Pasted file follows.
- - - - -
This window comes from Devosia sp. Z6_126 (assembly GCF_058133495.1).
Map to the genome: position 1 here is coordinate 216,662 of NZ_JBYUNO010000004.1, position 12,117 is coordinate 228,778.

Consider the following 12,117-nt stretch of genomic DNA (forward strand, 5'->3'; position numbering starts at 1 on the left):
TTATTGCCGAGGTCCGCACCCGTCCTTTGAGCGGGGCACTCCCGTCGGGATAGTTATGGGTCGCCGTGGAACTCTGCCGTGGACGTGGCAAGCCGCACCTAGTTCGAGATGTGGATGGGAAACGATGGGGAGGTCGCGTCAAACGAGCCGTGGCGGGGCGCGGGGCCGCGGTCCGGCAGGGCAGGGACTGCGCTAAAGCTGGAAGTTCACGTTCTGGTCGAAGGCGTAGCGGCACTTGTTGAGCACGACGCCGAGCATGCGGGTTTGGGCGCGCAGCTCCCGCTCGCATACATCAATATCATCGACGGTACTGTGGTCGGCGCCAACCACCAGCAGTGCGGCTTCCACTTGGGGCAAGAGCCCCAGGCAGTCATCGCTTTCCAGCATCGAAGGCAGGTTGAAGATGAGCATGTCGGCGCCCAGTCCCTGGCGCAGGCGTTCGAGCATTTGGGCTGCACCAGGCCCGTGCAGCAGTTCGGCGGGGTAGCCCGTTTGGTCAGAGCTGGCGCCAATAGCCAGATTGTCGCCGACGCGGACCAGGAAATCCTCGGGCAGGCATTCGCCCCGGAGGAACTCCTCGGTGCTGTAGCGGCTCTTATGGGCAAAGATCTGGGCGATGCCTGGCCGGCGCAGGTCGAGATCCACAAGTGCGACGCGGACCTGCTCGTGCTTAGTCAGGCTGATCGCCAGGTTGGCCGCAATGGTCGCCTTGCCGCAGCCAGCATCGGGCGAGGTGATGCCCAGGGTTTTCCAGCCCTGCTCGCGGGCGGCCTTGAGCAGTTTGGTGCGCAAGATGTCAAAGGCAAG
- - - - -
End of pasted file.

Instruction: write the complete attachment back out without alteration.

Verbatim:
This window comes from Devosia sp. Z6_126 (assembly GCF_058133495.1).
Map to the genome: position 1 here is coordinate 216,662 of NZ_JBYUNO010000004.1, position 12,117 is coordinate 228,778.

Consider the following 12,117-nt stretch of genomic DNA (forward strand, 5'->3'; position numbering starts at 1 on the left):
TTATTGCCGAGGTCCGCACCCGTCCTTTGAGCGGGGCACTCCCGTCGGGATAGTTATGGGTCGCCGTGGAACTCTGCCGTGGACGTGGCAAGCCGCACCTAGTTCGAGATGTGGATGGGAAACGATGGGGAGGTCGCGTCAAACGAGCCGTGGCGGGGCGCGGGGCCGCGGTCCGGCAGGGCAGGGACTGCGCTAAAGCTGGAAGTTCACGTTCTGGTCGAAGGCGTAGCGGCACTTGTTGAGCACGACGCCGAGCATGCGGGTTTGGGCGCGCAGCTCCCGCTCGCATACATCAATATCATCGACGGTACTGTGGTCGGCGCCAACCACCAGCAGTGCGGCTTCCACTTGGGGCAAGAGCCCCAGGCAGTCATCGCTTTCCAGCATCGAAGGCAGGTTGAAGATGAGCATGTCGGCGCCCAGTCCCTGGCGCAGGCGTTCGAGCATTTGGGCTGCACCAGGCCCGTGCAGCAGTTCGGCGGGGTAGCCCGTTTGGTCAGAGCTGGCGCCAATAGCCAGATTGTCGCCGACGCGGACCAGGAAATCCTCGGGCAGGCATTCGCCCCGGAGGAACTCCTCGGTGCTGTAGCGGCTCTTATGGGCAAAGATCTGGGCGATGCCTGGCCGGCGCAGGTCGAGATCCACAAGTGCGACGCGGACCTGCTCGTGCTTAGTCAGGCTGATCGCCAGGTTGGCCGCAATGGTCGCCTTGCCGCAGCCAGCATCGGGCGAGGTGATGCCCAGGGTTTTCCAGCCCTGCTCGCGGGCGGCCTTGAGCAGTTTGGTGCGCAAGATGTCAAAGGCAAG